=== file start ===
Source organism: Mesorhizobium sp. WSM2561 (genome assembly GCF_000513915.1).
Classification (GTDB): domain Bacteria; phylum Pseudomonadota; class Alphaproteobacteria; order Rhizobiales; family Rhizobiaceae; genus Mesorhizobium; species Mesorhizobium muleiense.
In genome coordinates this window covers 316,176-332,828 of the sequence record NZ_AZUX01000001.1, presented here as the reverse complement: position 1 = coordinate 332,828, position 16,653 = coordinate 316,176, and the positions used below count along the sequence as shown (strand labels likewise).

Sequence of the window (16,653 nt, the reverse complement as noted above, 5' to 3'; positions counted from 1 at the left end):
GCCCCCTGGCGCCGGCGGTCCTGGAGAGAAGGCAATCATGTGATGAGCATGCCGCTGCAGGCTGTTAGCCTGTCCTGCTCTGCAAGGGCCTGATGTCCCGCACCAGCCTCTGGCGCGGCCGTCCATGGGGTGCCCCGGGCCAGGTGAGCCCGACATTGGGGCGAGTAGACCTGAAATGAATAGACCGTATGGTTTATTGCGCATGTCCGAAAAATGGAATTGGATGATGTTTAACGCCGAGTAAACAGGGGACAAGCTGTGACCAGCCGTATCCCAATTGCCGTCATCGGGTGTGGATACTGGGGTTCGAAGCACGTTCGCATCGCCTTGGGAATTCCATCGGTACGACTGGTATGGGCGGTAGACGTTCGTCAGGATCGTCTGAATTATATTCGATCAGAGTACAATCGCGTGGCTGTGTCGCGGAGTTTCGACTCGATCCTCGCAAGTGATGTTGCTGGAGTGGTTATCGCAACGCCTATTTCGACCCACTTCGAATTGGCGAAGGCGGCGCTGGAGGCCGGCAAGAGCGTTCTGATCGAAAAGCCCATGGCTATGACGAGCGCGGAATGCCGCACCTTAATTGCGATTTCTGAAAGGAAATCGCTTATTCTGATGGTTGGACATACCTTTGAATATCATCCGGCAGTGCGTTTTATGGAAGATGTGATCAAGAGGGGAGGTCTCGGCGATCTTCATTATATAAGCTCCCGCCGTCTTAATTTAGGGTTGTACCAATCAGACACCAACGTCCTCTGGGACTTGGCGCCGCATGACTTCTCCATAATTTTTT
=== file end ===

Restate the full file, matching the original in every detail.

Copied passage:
Source organism: Mesorhizobium sp. WSM2561 (genome assembly GCF_000513915.1).
Classification (GTDB): domain Bacteria; phylum Pseudomonadota; class Alphaproteobacteria; order Rhizobiales; family Rhizobiaceae; genus Mesorhizobium; species Mesorhizobium muleiense.
In genome coordinates this window covers 316,176-332,828 of the sequence record NZ_AZUX01000001.1, presented here as the reverse complement: position 1 = coordinate 332,828, position 16,653 = coordinate 316,176, and the positions used below count along the sequence as shown (strand labels likewise).

Sequence of the window (16,653 nt, the reverse complement as noted above, 5' to 3'; positions counted from 1 at the left end):
GCCCCCTGGCGCCGGCGGTCCTGGAGAGAAGGCAATCATGTGATGAGCATGCCGCTGCAGGCTGTTAGCCTGTCCTGCTCTGCAAGGGCCTGATGTCCCGCACCAGCCTCTGGCGCGGCCGTCCATGGGGTGCCCCGGGCCAGGTGAGCCCGACATTGGGGCGAGTAGACCTGAAATGAATAGACCGTATGGTTTATTGCGCATGTCCGAAAAATGGAATTGGATGATGTTTAACGCCGAGTAAACAGGGGACAAGCTGTGACCAGCCGTATCCCAATTGCCGTCATCGGGTGTGGATACTGGGGTTCGAAGCACGTTCGCATCGCCTTGGGAATTCCATCGGTACGACTGGTATGGGCGGTAGACGTTCGTCAGGATCGTCTGAATTATATTCGATCAGAGTACAATCGCGTGGCTGTGTCGCGGAGTTTCGACTCGATCCTCGCAAGTGATGTTGCTGGAGTGGTTATCGCAACGCCTATTTCGACCCACTTCGAATTGGCGAAGGCGGCGCTGGAGGCCGGCAAGAGCGTTCTGATCGAAAAGCCCATGGCTATGACGAGCGCGGAATGCCGCACCTTAATTGCGATTTCTGAAAGGAAATCGCTTATTCTGATGGTTGGACATACCTTTGAATATCATCCGGCAGTGCGTTTTATGGAAGATGTGATCAAGAGGGGAGGTCTCGGCGATCTTCATTATATAAGCTCCCGCCGTCTTAATTTAGGGTTGTACCAATCAGACACCAACGTCCTCTGGGACTTGGCGCCGCATGACTTCTCCATAATTTTTT